Weekend before last, I got to hang with my extended family: Garland; his cousins, who I just met; my friend Gigi (Garland's first wife), her gentleman friend; Addai (Garland's oldest) and his wife, Egem. We'd gotten together in Chicago the night before to see stepdaughter Shani's Broadway debut in The Color Purple.
She was amazing.
Anyway, before I start waxing braggadocios about that girl, let me get back to the piece that's critically important: Addai's OQO US Model 02 (and yes, I've got issues!). As it turns out, Egem, his wife of less than a year, had ordered one for him and he wanted to show it to me. As I held it in my hands and looked at it with shining eyes, he explained how he had it set up to "talk" to his desktop computer at his SOHO...How it was easier to carry and that it was a dream to use...How he'd upgraded the hardware to better serve his needs.
I could hear angels singing. That is, until I tried using the mouse. It was waaay over on the right hand side. No matter what I did, I couldn't easily get my left thumb over there. Forget using my right thumb. I just didn't have the fine motor control (you try using your other hand to mouse over to something before you scratch your noggin and mutter at your screen). Other than the fact that they'd set up the form factor for a right-handed populace, it was perfection itself.
Of, of course, I wrote to the people who'd created the object of my lustful tech affection. Here's what I wrote (with shaking fingers) to the good people at OQO:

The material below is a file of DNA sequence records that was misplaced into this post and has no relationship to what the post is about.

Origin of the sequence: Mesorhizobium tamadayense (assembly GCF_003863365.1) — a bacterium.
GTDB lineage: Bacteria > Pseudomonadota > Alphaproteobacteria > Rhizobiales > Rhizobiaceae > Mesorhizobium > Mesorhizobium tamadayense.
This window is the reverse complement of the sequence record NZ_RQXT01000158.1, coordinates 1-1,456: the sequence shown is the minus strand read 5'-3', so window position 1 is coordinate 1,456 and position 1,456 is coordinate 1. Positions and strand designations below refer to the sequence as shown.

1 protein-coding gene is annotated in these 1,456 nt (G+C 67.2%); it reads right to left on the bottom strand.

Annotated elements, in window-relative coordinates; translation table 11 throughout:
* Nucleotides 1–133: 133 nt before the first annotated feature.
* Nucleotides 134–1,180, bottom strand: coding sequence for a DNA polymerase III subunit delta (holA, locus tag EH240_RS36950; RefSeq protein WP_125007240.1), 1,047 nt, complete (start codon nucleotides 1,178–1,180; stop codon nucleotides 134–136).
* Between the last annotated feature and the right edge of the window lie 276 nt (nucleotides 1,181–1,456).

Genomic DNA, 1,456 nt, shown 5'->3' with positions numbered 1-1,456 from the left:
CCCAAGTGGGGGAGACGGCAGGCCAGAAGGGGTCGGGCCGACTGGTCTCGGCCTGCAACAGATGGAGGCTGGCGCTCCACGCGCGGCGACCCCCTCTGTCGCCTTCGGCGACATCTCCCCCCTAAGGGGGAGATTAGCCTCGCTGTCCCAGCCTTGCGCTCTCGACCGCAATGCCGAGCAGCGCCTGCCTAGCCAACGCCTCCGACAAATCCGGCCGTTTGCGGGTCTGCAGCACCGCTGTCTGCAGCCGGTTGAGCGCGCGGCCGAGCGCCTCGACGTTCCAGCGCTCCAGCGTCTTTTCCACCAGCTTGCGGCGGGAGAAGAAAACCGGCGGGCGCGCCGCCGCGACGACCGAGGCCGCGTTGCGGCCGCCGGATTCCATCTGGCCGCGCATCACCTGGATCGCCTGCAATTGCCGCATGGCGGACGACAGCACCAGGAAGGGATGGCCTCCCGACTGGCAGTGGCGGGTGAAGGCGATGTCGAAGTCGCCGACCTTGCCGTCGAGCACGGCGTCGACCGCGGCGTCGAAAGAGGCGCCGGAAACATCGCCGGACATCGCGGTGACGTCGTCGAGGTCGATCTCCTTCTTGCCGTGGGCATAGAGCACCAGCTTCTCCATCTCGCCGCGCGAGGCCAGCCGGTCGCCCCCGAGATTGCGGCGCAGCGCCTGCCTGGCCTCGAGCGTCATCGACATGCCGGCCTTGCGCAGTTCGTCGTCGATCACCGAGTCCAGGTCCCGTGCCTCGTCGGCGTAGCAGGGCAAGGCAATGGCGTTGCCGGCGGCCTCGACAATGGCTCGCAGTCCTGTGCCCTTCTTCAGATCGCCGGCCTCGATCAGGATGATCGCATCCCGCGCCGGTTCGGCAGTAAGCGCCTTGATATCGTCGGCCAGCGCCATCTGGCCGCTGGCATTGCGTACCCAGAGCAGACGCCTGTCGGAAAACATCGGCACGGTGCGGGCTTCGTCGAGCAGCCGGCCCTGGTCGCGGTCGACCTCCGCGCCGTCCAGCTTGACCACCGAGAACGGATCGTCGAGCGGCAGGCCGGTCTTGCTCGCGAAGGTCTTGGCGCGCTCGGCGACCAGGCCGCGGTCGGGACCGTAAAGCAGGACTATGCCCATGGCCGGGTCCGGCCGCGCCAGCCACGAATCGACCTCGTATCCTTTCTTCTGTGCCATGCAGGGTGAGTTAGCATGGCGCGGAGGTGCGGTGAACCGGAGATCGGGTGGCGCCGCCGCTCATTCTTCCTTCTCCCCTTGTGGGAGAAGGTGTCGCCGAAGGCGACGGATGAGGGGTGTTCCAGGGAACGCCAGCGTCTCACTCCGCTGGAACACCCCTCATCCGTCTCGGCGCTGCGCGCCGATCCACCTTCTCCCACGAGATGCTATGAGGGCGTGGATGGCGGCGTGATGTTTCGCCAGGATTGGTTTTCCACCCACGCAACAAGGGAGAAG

Now, I don't expect to hear from these good people beyond the automated response and I don't think for a moment that they'll change the button placement after hearing from little ole me. But I can hope.
I was so excited I was almost giddy when a family member showed me his OQO model 2. I'd been following the OQO's for months and was convinced that I would replace my company laptop with one when it came time.
You can't imagine my surprise and disappointment when I learned that the mouse was on the right hand side. I am one of the estimated 8.4 million left-handers on planet Earth (14% in the general population...more when you consider Asian populations or creative professionals which tend to have higher instances of left-handedness than in the general population). Using the trackball mouse was torture. Try switching the mouse buttons on your computer and then putting your mouse on the left. It will take about 30 seconds to see what I mean and, more than likely, you'll use your right hand to use the mouse on the left side. This is what I ended up doing: putting the machine down and using my left hand to use the mouse button. Frustrating and unnecessary.
Nick Merz, your VP of Design should have known better than to design a product that so obviously excludes roughly 14% of the possible market share for this subnotebook market. Please centrally locate the mouseball on the keyboard. I will purchase one immediately.
What's interesting is how we approach offerings like this. They don't come out and say that this product is for right-handed people only. They don't even offer an easy workaround (not even for more money). This kind of thing leaves me wondering: What are we thinking with respect to who our customers are. I don't reckon that OQO decided to make a product that's hard for leftys to use. I think it didn't cross their radar. Also, looking at the people who were doing the product reviews, I noted that they were all right-handed men.
What's this all mean? Heck if I know. I just want one.